It’s really strange how some meals build from the bottom up. I’d got 2 MEGA bunches of enoki mushrooms (on offer) from NTUC Finest and for some reason, a garlicky enoki mushroom topping for a couple of rib-eye steaks somehow seemed to make a lot of sense. This would probably be a slightly Asian twist on the classical mushroom sauce over a steak. I know this is a low carb Asian food blog but the truth is that a quick steak is often my go to on the weekend when I have to feed the family sans helper. There are plenty of great resources on how to sear a perfect steak. These are just a couple of basic principles:
1. Have a great heavy duty grill pan.
This was one of my first big-time investments kitchen-wise. I have only 2 Le Creuset pieces, a grill pan and a Dutch oven. To me, these are the 2 indispensable pieces of cookware that can assure a different level of cooking for the home practitioner. The biggest advantage of this cast iron grill pan is that it allows a really high heat for an excellent sear. Iron tends to heat up slightly slower so I usually put the pan over a high flame and deliberately walk away for a bit so that the pan has the chance to get to a roaringly high temperature.
2. Have a good piece of meat
It is important to know your meat and the different cuts of meat. My personal favourite is the rib-eye, which was my indulgence this past weekend. Hubs prefers the loin (sirloin or tenderloin) instead. Of course now it is possible to use less tender cuts of meat such as chuck or short ribs and to get an excellent degree of tenderness by cooking the meat sous vide first before finishing it off with a good sear. I love my Anova sous vide circulator; I haven’t quite delved into all the secrets of sous vide cooking yet (although I have been terribly impressed at the quality of 72 hour sous vide shortribs).
3. Don’t season the meat too early
Adding salt too early can draw moisture out from the steak and affect the consistency of the steak. I usually use sea salt and freshly ground black pepper for the steak just before putting it on the grill pan. The other thing to remember is to use a neutral flavoured oil (I usually use vegetable oil). I usually put a dash of oil into the grill pan and watch for a bit of smoking before putting the steaks on.
4. Meat cooking timing
Most times I aim for medium rare done-ness (I still think it’s a travesty when people I know ask for a well done steak…) which means that a 2 cm thick steak would probably need 2 minutes per side. The doneness of the steak can be checked with a meat thermometer or the quick and easy cheat is to compare the consistency of the palm (under the thumb) compared to the meat. When putting the thumb and index finger together in an “OK” sign, you are supposed to use the index finger of the other hand to press down on the part of the palm below the thumb (thenar eminence for my medical friends out there). The consistency of the steak can be compared to the “bounce-back” of the palm when the index finger is opposing the thumb (rare doneness), or when the middle finger opposes the thumb (medium rare), or when the ring finger opposes the thumb (medium) and when the ring finger opposes the thumb (well done).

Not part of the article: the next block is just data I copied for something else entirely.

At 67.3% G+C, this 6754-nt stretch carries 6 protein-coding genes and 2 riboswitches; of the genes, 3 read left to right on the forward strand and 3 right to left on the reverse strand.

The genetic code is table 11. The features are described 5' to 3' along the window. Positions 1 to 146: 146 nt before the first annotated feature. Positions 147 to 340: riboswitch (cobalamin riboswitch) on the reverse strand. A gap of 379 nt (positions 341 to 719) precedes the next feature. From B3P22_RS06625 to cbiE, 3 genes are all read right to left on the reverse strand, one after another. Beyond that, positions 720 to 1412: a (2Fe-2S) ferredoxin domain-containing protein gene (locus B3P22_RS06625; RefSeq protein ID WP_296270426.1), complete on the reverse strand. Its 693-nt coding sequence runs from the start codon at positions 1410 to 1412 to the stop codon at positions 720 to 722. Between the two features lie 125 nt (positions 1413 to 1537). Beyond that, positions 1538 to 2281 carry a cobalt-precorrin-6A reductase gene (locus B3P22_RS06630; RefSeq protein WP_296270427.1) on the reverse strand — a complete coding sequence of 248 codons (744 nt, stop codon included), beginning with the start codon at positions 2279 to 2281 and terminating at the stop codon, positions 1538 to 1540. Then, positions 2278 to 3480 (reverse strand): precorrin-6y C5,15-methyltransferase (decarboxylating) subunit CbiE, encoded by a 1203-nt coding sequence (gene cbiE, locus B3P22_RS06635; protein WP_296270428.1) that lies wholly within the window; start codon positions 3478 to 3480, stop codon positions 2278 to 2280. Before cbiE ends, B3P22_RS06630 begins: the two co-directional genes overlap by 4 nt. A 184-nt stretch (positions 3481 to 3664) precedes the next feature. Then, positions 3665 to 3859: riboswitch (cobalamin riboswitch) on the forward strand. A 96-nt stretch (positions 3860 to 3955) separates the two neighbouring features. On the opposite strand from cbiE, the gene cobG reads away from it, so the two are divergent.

5. Rest the steaks
Allow the steaks to rest about 5 minutes. In the meantime, work on the enoki mushroom topping so that it will be done just as the steaks are well rested.
But enough of the steaks. I usually make sure there is a side of either salad (for me) or broccoli for the kids (kid #2 almost exclusively eats broccoli only when made to eat vegetables). Here is the recipe for the enoki mushroom topping for the steak.
ENOKI MUSHROOM, BACON & WHITE WINE TOPPING
1 large bunch of enoki mushrooms (after trimming the ends, comes to about 2 cups of mushrooms)
6 shallots, finely minced
3 cloves of garlic, finely minced
3 slices of bacon, sliced into thin 1 cm strips
1/4 cup white wine
2 tbsp butter
Salt and pepper to taste
1. Heat up a frying pan or wok and put butter in.
2. Allow the butter to melt and brown. Add the minced garlic and shallots. Lightly stir fry for about 1 – 2 minutes.
3. Add the bacon and continue to stir the garlic, shallots and bacon till the bacon renders its fat.
4. Add the enoki mushrooms and continue to stir fry.
5. As the mushrooms start to wilt slightly, add the white wine and salt and pepper to taste.
6. Don’t overcook the enoki mushrooms; the mushrooms should only be slightly wilted at the end of the cooking. In fact you could certainly finish the cooking part of this dish within 5 – 10 minutes (easy peasy lemon squeezy!). Serve the mushrooms on top of the steaks. You will find that this recipe adds enough flavour to the steak that you would hardly need any additional flavours like mustard or horseradish.
As a side, this enoki mushroom dish is an excellent low carb option as 1 cup of enoki mushrooms (approximately 65g weight) has only 3.2g of net carbs. Enoki mushrooms have a slightly sweet taste that balances the saltiness of the bacon. This side dish has a garlicky, winey flavour that perhaps steals some of the thunder from the perfect steak.